“I think, forever, the common thought about electrics and hybrids was that these aren’t exciting cars,” he added. “The Mustang Mach-E and Aviator Grand Touring, those are exciting vehicles with plenty of range. That’s what we’re seeing in the newer vehicles.”

Engines of Change

To explain the difference between electric and hybrid vehicles, Ortega pointed out two that Hyundai sells: the Ioniq, a sedan, and the Kona EV, a small SUV.

The EV is strictly electric, while Ioniq has a plug-in hybrid and an electric hybrid,” he said. “With full electric vehicles, there’s only the charge, no gas. Hybrid is a mixture of an electric battery, electric drivetrain, and an actual gasoline engine. With the typical hybrid, you fill it up with gas, and it uses regenerative braking, so that, every time you step on the brake, it actually charges the hybrid battery, and gives you a little extra range in driveability.

Carla Cosenzi

“I think people are shocked when they get in the car and realize the pickup they have. When consumers look at electric vehicles, they usually don’t expect them to be as responsive as they are or have the torque they have.”

The plug-in hybrid allows you to go a farther distance between the charge that’s on the car and the gasoline you put into it. So, with a plug-in hybrid, if you get 52 miles to the gallon on gasoline, you get 30 additional miles of range from electricity.”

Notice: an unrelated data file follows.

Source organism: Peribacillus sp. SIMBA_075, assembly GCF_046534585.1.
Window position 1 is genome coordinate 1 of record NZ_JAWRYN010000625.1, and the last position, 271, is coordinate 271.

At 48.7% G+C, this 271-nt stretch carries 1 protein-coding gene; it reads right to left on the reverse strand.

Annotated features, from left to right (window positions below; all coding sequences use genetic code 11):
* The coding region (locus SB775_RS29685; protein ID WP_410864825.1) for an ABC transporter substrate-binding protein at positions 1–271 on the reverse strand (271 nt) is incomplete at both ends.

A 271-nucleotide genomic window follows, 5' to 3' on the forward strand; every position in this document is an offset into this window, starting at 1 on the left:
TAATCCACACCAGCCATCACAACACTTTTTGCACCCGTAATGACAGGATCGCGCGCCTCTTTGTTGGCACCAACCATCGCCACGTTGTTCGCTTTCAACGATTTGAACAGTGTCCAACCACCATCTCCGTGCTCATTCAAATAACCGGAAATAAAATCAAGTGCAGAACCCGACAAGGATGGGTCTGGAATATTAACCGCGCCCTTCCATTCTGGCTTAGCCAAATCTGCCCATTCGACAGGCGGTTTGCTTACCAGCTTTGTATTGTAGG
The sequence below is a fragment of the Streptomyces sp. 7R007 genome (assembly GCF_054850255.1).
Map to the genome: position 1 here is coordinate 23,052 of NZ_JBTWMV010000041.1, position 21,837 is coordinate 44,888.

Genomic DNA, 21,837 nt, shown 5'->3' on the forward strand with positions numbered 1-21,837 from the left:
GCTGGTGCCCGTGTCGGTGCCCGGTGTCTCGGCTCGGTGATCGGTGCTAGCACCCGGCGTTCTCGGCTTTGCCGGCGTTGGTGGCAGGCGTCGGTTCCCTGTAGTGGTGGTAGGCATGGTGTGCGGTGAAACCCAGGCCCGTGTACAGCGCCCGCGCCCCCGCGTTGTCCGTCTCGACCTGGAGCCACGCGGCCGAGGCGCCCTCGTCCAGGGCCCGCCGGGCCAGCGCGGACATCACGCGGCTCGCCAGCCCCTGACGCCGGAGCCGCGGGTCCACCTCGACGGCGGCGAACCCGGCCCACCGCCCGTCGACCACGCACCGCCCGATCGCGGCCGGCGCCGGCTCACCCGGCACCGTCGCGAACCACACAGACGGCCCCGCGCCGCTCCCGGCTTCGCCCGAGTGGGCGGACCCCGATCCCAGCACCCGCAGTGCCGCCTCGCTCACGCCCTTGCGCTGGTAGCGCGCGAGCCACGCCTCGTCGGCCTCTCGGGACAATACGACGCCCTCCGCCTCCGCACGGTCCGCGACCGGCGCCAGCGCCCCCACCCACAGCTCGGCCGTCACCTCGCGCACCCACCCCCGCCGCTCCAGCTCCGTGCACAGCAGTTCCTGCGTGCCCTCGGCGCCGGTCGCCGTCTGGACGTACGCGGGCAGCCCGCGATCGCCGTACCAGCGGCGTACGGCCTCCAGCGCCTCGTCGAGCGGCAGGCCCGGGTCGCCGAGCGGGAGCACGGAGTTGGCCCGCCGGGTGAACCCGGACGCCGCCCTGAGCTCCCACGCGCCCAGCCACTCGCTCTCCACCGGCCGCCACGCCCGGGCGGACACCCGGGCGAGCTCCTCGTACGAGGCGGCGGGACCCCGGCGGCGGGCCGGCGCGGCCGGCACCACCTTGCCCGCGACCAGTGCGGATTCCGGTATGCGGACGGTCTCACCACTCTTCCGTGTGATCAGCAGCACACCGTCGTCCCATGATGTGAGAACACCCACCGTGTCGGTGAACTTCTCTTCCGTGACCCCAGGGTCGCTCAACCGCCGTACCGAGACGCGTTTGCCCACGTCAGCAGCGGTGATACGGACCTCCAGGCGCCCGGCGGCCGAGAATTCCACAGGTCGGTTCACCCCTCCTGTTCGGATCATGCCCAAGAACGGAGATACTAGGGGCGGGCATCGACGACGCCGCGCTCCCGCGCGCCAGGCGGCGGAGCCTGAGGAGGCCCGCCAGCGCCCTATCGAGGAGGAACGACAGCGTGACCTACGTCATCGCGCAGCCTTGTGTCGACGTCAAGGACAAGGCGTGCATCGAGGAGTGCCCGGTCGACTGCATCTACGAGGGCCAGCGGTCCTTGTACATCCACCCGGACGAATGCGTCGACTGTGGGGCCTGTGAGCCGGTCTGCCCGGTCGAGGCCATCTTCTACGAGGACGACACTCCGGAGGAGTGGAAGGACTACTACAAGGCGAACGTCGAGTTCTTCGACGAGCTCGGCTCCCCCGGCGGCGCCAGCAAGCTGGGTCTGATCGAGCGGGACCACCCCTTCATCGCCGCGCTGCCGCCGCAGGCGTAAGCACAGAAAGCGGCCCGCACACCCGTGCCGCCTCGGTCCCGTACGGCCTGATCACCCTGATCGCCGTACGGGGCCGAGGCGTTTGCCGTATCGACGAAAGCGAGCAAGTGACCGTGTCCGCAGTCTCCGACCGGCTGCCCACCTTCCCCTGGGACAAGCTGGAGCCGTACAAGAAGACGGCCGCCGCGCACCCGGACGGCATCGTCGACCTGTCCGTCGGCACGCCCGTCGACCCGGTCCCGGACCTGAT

Ford has long been a player in this market with its Escape hybrid, a small SUV. “We sold thousands of those,” Sarat said. “And we still have the Fusion Energi with the plug-in hybrid; we sell a lot of those.”

The tipping point for many people, he believes, will be the emergence of electric and hybrid trucks and larger SUVs. He said the hybrid Escape was discontinued for a time when the difference between its gas mileage and that of a gas-powered model was small — say, 33 miles per gallon versus 28. Now that hybrid SUVs get well over 40 miles per gallon, though, the difference is more likely to attract buyers, and Ford hopes that’s the case as it develops a hybrid Explorer.